Williamsport, Maryland, Monday Evening,
June 2, 1862. At last.
Soon after my last words, Mr. Barnhardt, with corpulent and puffy energy, came up stairs. “Well, will you go this morning?” “Yes.” He had previously told me, when I asked him about a wagon for Martinsburg, “O, it worrits me, it worrits me!” Now he said, “I've got a wagon for ye, yes I have, already!”1 Sure enough, a contraband and his cart were at our door in half an hour. Dr. Stone2 and I started at once. Colonel Kenly bade me good by and God speed.
Now for impudence and liberty! On we rode. Four miles, and then came the halt that we dreaded. Two mounted citizens pragmatically inspected our paroles, and at last let us go. Then two cavalrymen, whom we dissuaded. Then we were shouted at to halt! Two mounted men, with bowie-knife, revolver, carbine, and sabre, said, “You must turn back.” Our hearts sank, but we took out our papers, reasoned, persuaded, and, as Providence would guide it, led them to respect our paroles, and let us free. They said, “We will go back to town and ask again.” On we went, and, with only another halt, but with every nervousness of anxiety, we got to Bunker's Hill. There the harness broke, and again we looked to the rear, but on we went again. “What is that?” “Our cavalry?” “It must be”; and sure enough down they charged upon us, and we were, in an abrupt transition, at once within the Union lines. I cannot describe our thankfulness and heart-swell.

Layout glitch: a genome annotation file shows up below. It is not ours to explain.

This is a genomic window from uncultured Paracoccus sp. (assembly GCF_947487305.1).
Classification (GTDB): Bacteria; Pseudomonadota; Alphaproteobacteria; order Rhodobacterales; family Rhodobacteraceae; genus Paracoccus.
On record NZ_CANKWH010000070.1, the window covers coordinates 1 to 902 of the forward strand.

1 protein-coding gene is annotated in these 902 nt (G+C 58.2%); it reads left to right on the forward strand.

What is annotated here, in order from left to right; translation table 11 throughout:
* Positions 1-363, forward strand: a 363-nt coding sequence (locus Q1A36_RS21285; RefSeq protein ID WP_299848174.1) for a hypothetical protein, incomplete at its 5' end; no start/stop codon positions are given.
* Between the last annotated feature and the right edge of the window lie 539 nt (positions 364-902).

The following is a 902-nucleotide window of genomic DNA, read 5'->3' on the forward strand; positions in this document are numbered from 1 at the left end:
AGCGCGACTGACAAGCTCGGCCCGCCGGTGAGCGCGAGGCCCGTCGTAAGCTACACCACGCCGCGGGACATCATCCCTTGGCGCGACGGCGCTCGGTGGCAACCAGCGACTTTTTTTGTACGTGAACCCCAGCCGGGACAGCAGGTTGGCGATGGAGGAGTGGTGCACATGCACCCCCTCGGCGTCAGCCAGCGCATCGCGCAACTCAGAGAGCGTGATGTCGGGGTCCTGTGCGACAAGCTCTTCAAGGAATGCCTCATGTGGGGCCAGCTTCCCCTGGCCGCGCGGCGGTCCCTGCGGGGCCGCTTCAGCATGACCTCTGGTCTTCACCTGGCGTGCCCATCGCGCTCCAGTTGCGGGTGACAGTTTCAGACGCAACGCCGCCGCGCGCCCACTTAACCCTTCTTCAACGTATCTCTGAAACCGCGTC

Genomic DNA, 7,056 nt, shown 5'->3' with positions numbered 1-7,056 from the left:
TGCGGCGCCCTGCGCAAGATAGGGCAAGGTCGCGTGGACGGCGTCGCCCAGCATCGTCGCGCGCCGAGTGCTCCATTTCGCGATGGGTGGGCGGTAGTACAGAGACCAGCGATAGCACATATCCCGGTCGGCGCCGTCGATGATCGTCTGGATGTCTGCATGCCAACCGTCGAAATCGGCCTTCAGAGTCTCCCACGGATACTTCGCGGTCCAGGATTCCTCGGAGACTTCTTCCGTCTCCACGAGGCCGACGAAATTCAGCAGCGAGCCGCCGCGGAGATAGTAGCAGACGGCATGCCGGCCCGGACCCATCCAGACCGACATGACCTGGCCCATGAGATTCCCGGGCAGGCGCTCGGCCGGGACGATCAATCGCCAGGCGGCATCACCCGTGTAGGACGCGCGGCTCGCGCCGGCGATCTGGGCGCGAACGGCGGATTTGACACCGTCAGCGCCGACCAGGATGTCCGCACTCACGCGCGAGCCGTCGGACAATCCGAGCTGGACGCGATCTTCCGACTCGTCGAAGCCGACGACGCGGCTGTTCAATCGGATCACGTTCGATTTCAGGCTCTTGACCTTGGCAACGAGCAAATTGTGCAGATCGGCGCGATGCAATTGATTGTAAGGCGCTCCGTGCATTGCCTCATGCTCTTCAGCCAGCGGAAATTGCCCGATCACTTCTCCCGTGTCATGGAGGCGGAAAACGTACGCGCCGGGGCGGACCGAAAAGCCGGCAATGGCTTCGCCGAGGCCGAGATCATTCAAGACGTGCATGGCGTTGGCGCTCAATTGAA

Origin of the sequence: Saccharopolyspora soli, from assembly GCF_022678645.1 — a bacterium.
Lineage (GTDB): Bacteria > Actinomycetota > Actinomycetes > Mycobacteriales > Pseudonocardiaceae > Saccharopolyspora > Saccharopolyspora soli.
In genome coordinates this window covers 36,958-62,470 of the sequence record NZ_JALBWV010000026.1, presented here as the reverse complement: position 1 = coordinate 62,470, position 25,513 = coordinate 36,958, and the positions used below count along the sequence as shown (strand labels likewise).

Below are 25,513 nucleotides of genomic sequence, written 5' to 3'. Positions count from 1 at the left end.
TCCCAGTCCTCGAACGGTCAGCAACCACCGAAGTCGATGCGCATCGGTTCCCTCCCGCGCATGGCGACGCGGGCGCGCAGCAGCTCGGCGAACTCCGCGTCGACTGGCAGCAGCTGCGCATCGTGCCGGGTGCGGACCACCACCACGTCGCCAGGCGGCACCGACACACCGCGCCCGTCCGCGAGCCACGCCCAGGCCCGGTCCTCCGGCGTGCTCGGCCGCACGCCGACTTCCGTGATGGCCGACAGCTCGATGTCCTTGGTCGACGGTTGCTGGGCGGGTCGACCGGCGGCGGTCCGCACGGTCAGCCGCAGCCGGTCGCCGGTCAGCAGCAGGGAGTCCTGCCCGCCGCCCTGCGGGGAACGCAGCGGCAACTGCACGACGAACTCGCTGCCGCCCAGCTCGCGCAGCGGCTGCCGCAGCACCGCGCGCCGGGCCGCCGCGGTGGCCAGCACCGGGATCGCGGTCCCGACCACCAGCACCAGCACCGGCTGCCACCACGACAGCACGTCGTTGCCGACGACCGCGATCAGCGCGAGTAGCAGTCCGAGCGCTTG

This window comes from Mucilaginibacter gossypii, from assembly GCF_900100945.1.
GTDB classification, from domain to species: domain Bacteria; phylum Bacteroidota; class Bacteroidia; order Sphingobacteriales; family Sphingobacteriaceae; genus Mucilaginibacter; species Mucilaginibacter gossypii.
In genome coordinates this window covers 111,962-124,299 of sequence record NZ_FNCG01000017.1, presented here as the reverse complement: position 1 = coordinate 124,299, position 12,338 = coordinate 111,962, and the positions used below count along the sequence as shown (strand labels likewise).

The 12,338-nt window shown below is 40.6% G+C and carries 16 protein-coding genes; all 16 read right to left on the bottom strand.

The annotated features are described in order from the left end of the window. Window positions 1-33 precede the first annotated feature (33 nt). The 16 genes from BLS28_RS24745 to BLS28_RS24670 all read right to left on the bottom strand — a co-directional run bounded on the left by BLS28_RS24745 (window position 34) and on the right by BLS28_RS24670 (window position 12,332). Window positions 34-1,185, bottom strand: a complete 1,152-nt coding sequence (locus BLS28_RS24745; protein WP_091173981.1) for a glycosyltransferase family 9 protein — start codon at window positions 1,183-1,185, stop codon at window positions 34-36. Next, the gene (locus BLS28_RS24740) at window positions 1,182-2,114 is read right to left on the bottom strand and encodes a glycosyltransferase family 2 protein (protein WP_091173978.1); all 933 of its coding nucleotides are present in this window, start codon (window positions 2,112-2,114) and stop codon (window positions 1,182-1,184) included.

We reached Martinsburg. Then our contraband and colored driver, entering into the spirit of our pursuit, agreed to put us through to Williamsport. We crossed the river, met Brown's3 wagon. Brown's ready grin and constant delight prepared me a little for the enthusiasm of the regiment. I cannot describe their welcome. God knows, I should be proud to deserve it. I have never known greater happiness or thankfulness than to-night. Good by, my dear mother. I go to Washington to-morrow. I will come home when I can, and tell you all.
1 After Major Dwight left Winchester, some of Mr. Barnhardt's neighbors, who were Rebels, said to him: “You’ll have to suffer yet for keeping your Major so long, and then helping him away.” “I told them,” said the brave old man, “that they couldn’t rob me of much if they took my life, for I was ’most eighty year old.”
2 Dr. Lincoln Ripley Stone, then Assistant-Surgeon of the Second Massachusetts Infantry, who would not abandon the hospital in his charge at Winchester, was a prisoner. He was paroled; the parole to be a free release, if at Washington he could secure an agreement that surgeons should not be liable to capture; which was accomplished.
3 George H. Brown, Regimental Wagoner.
SOURCE: Elizabeth Amelia Dwight, Editor, Life and Letters of Wilder Dwight: Lieut.-Col. Second Mass. Inf. Vols., p. 266-7